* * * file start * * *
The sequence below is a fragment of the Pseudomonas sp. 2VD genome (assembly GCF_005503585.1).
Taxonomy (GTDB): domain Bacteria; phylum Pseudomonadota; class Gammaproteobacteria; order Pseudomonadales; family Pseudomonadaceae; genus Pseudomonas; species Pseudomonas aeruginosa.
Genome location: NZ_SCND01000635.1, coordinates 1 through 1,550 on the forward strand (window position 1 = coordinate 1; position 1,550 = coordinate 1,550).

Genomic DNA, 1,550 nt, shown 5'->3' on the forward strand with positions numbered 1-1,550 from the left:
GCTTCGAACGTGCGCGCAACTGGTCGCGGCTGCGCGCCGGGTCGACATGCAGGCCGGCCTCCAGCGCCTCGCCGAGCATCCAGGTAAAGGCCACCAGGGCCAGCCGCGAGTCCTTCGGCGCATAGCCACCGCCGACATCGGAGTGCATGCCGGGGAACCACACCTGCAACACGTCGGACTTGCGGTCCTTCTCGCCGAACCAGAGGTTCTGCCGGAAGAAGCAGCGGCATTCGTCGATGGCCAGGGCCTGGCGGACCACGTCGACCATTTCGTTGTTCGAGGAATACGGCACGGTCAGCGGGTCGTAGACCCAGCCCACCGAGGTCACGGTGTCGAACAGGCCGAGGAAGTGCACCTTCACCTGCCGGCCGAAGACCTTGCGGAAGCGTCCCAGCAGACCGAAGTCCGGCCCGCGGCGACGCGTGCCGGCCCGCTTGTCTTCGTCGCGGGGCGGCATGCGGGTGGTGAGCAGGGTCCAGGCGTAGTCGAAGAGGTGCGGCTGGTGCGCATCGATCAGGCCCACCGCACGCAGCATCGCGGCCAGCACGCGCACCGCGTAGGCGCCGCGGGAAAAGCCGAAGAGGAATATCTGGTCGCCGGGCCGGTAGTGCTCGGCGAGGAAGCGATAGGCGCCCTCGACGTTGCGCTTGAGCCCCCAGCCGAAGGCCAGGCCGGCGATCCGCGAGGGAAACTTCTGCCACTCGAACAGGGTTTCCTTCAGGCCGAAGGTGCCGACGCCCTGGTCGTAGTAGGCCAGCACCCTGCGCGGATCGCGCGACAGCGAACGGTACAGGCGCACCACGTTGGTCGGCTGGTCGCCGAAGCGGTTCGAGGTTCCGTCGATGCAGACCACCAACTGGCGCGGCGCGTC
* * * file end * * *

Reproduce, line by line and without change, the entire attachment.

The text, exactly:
The sequence below is a fragment of the Pseudomonas sp. 2VD genome (assembly GCF_005503585.1).
Taxonomy (GTDB): domain Bacteria; phylum Pseudomonadota; class Gammaproteobacteria; order Pseudomonadales; family Pseudomonadaceae; genus Pseudomonas; species Pseudomonas aeruginosa.
Genome location: NZ_SCND01000635.1, coordinates 1 through 1,550 on the forward strand (window position 1 = coordinate 1; position 1,550 = coordinate 1,550).

Genomic DNA, 1,550 nt, shown 5'->3' on the forward strand with positions numbered 1-1,550 from the left:
GCTTCGAACGTGCGCGCAACTGGTCGCGGCTGCGCGCCGGGTCGACATGCAGGCCGGCCTCCAGCGCCTCGCCGAGCATCCAGGTAAAGGCCACCAGGGCCAGCCGCGAGTCCTTCGGCGCATAGCCACCGCCGACATCGGAGTGCATGCCGGGGAACCACACCTGCAACACGTCGGACTTGCGGTCCTTCTCGCCGAACCAGAGGTTCTGCCGGAAGAAGCAGCGGCATTCGTCGATGGCCAGGGCCTGGCGGACCACGTCGACCATTTCGTTGTTCGAGGAATACGGCACGGTCAGCGGGTCGTAGACCCAGCCCACCGAGGTCACGGTGTCGAACAGGCCGAGGAAGTGCACCTTCACCTGCCGGCCGAAGACCTTGCGGAAGCGTCCCAGCAGACCGAAGTCCGGCCCGCGGCGACGCGTGCCGGCCCGCTTGTCTTCGTCGCGGGGCGGCATGCGGGTGGTGAGCAGGGTCCAGGCGTAGTCGAAGAGGTGCGGCTGGTGCGCATCGATCAGGCCCACCGCACGCAGCATCGCGGCCAGCACGCGCACCGCGTAGGCGCCGCGGGAAAAGCCGAAGAGGAATATCTGGTCGCCGGGCCGGTAGTGCTCGGCGAGGAAGCGATAGGCGCCCTCGACGTTGCGCTTGAGCCCCCAGCCGAAGGCCAGGCCGGCGATCCGCGAGGGAAACTTCTGCCACTCGAACAGGGTTTCCTTCAGGCCGAAGGTGCCGACGCCCTGGTCGTAGTAGGCCAGCACCCTGCGCGGATCGCGCGACAGCGAACGGTACAGGCGCACCACGTTGGTCGGCTGGTCGCCGAAGCGGTTCGAGGTTCCGTCGATGCAGACCACCAACTGGCGCGGCGCGTC